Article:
Textbroker Review for Beginning Freelance Writers
This Textbroker review is best suited for beginning freelance writers. When I first started researching freelance writing opportunities, Textbroker was a company I continually came across as it was highly rated by clients and authors alike. Now that I’ve had some experience writing for them, my personal Textbroker review is one of overwhelmingly positive experiences. I would not hesitate to recommend this site to anyone.
Textbroker is an online content firm or ‘content mill’ as it is commonly referred.
If you’ve always enjoyed writing, but thought it was impossible to get paid to write without experience, think again. Textbroker provides writing opportunities for freelance writers with all experience levels, beginners too! Depending on your skill level, you’ll be able to write for a certain set of jobs. But don’t worry, your work is continually reviewed and as your writing gets better, you’ll be given the opportunity to make more money with each article you write.
What is Textbroker?
Textbroker is a content mill. If you’ve never heard the term before, it means Textbroker’s clients pay to have articles written and Textbroker offers these jobs to writers at a fixed rate. In Textbroker’s case, they pay by the word. The client pays Textbroker and Textbroker pays the writer (after Textbroker takes their cut, of course).
Essentially, Textbroker is the middleman. They bring together content writers with companies who need content. They make their money by taking a percentage of what the client pays and the writer gets the rest.
Signing Up at Textbroker
You can get started working for Textbroker in just a few steps. When I signed up for Textbroker, I was able to do so easily enough. The hardest part was the wait! It took just four days to get approved to begin taking paid writing assignments, but when you’re eager to get started, even four days can seem long!
If you’re interested in writing articles for Textbroker, you need to head on over to their registration page to sign up. Before you sign up, make sure you meet the qualifications:
- U.S. Citizen or Permanent Resident (this will be verified)
- 18 years or older
- PayPal Account
Once you do, you’ll get a confirmation email directing you to confirm and activate your account. After that you’ll be able to log in.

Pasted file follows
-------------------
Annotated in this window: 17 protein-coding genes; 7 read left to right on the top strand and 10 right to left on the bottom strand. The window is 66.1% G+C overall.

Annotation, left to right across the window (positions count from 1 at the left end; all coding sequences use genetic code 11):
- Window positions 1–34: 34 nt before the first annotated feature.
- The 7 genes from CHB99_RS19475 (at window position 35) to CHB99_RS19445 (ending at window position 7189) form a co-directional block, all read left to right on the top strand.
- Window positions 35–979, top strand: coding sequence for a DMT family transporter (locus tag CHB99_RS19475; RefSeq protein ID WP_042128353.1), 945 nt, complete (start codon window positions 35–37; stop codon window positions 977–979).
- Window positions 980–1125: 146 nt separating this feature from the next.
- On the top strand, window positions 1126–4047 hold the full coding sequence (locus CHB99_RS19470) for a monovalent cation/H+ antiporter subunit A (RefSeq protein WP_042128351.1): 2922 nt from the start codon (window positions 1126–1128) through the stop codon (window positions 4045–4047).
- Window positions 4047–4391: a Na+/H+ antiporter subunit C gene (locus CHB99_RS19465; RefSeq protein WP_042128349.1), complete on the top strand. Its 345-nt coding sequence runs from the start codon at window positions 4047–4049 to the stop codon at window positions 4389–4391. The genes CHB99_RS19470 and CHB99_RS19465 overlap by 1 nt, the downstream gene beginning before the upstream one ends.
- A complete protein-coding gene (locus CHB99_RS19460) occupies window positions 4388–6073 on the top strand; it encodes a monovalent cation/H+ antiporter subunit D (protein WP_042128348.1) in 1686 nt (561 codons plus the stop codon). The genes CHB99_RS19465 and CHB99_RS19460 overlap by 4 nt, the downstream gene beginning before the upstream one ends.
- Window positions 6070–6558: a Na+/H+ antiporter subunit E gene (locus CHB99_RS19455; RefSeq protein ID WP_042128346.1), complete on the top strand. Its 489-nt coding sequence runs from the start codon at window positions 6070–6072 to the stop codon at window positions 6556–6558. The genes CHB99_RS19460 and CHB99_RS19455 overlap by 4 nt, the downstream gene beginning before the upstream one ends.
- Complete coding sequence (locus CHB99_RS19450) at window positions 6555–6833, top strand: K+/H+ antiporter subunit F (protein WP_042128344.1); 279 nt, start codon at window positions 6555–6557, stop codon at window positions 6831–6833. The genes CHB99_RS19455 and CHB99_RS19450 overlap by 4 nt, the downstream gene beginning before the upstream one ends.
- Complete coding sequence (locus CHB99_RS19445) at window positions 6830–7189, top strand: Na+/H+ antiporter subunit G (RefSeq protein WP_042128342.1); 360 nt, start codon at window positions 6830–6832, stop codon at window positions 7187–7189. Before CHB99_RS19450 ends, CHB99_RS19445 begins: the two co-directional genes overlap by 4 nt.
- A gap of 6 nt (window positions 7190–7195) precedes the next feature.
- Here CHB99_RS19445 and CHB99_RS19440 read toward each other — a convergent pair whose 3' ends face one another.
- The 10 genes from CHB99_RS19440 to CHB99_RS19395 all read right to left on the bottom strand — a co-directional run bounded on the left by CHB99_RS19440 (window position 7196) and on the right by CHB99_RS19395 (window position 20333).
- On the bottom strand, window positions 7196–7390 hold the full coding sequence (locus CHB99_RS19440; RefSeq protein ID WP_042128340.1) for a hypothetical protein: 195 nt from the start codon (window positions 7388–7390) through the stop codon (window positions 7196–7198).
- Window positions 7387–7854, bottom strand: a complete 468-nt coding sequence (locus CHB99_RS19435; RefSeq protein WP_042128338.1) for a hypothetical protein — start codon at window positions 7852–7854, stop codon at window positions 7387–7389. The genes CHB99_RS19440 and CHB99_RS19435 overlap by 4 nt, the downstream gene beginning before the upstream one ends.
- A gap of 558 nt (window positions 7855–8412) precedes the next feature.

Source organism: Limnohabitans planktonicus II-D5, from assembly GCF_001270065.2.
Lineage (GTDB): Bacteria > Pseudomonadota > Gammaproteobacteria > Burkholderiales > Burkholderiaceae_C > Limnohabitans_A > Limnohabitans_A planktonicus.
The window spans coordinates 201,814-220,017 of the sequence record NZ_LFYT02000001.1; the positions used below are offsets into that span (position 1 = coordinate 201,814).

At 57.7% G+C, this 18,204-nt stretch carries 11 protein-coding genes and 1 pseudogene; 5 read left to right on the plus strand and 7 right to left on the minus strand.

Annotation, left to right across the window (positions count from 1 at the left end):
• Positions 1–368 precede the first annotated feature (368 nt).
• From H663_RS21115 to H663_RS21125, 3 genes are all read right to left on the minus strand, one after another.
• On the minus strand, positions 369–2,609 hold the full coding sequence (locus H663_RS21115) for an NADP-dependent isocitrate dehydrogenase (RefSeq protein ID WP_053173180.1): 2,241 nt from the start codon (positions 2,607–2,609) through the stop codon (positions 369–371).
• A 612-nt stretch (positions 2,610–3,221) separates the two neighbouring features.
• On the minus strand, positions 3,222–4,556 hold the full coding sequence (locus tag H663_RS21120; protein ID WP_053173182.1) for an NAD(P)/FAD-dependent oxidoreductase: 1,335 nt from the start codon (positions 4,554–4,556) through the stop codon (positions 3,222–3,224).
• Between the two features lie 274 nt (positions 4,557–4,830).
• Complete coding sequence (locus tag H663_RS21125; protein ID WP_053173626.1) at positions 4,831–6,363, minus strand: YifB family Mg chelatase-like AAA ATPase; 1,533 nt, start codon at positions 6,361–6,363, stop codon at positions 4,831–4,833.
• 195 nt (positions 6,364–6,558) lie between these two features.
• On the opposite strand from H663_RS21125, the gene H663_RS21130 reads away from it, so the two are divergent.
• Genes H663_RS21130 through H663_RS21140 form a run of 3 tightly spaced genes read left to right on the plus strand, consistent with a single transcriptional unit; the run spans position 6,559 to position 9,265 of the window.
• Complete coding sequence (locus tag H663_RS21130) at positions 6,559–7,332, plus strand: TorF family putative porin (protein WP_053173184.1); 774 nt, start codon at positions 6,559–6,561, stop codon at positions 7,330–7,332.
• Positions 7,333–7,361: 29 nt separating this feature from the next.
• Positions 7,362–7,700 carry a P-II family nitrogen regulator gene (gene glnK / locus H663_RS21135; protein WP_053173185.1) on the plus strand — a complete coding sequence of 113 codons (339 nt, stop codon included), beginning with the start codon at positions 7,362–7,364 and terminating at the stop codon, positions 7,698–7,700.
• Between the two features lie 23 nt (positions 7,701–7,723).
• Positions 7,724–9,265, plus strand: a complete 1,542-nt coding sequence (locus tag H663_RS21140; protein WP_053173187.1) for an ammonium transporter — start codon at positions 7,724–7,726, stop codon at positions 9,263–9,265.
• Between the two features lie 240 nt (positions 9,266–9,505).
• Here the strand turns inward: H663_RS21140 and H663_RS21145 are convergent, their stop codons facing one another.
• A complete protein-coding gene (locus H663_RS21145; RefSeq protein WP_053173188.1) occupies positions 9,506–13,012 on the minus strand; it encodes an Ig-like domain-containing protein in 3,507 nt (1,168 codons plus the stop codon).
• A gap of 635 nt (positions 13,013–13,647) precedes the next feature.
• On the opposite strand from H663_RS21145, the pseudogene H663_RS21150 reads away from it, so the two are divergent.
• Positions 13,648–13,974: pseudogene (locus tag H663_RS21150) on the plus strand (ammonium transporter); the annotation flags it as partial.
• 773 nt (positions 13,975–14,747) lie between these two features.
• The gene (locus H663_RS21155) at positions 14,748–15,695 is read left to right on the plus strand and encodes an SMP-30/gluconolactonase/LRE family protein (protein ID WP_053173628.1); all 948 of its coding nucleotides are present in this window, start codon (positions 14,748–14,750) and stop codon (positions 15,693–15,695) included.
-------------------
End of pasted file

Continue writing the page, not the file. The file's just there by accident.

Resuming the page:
Confirming Your Citizenship
A Textbroker review would not be complete without discussing a unique step in their registration process: confirming your citizenship. Before you can begin writing for them, you’ll need to submit a copy of a government-issued ID showing that you are a U.S. citizen or permanent resident.
When I went through this process, I was a little leery. I never like to just hand out personal information online whether or not it’s for money-making purposes. But as it turns out, this is standard for all of Textbroker’s new hires.
When you confirm your email and activate your account, you’ll receive an email that states:
In order to write for textbroker.com, you must be a US citizen or permanent resident who is at least 18 years of age. Due to an influx of non-US citizens who have tried to sign up, we are now requiring a valid government-issued photo ID from all new authors, such as a state-issued driver’s license or ID card, US passport, permanent resident card, or military ID.
The email gives you options on how to submit it (email, fax, snail mail) and also lets you know that you may block out the ID number to help safeguard your identity.
Feeling reassured, I went through with it. I have no reason to believe my information was ever or will ever be compromised in any way. I chose to email a scanned copy of my license (with the number blocked out) to Textbroker. About four hours later I was sent a confirmation letting me know it was received and I was green lighted to continue on with the signup process.
Note: If you’re not willing to provide Textbroker with a copy of your ID, license, passport, permanent resident card, etc., then you won’t be able to begin writing for them. There’s no way around it. If you want to write for them, you absolutely must provide proof of citizenship.
Once your registration is complete, you’ll move on to writing your sample.
Writing Your Textbroker Sample
Textbroker was the very first site I signed up for when I wanted to start writing for money. When it came time to write a sample, I was a little anxious.
A Textbroker editor will read your sample and rate it from a scale of 2 to 5. The rating you’re assigned will determine your pay rate and which articles you’ll be able to write.
For example, if you’re given an initial author rating of 2, you’ll only be able to write Level 2 Articles. This greatly limits the number of articles available to you. However, if your initial author rating is a 4, you’ll be able to write Level 2, Level 3, and Level 4 articles which means way more articles to choose from and more money too.
Essentially, your sample article will determine your beginning pay rate and the number of jobs available to you. No pressure, right? I didn’t want to write something that netted me a poor review resulting in lower pay and limited access to articles. That certainly was not the tone I wanted to set for my budding writing career. This anxiety led me to spend more time than I normally would for a 300-word article. But it paid off.
My article was reviewed and I was given a Level 4 author rating. Whew. And trust me when I say, you too can write a sample that earns you a Level 4 review.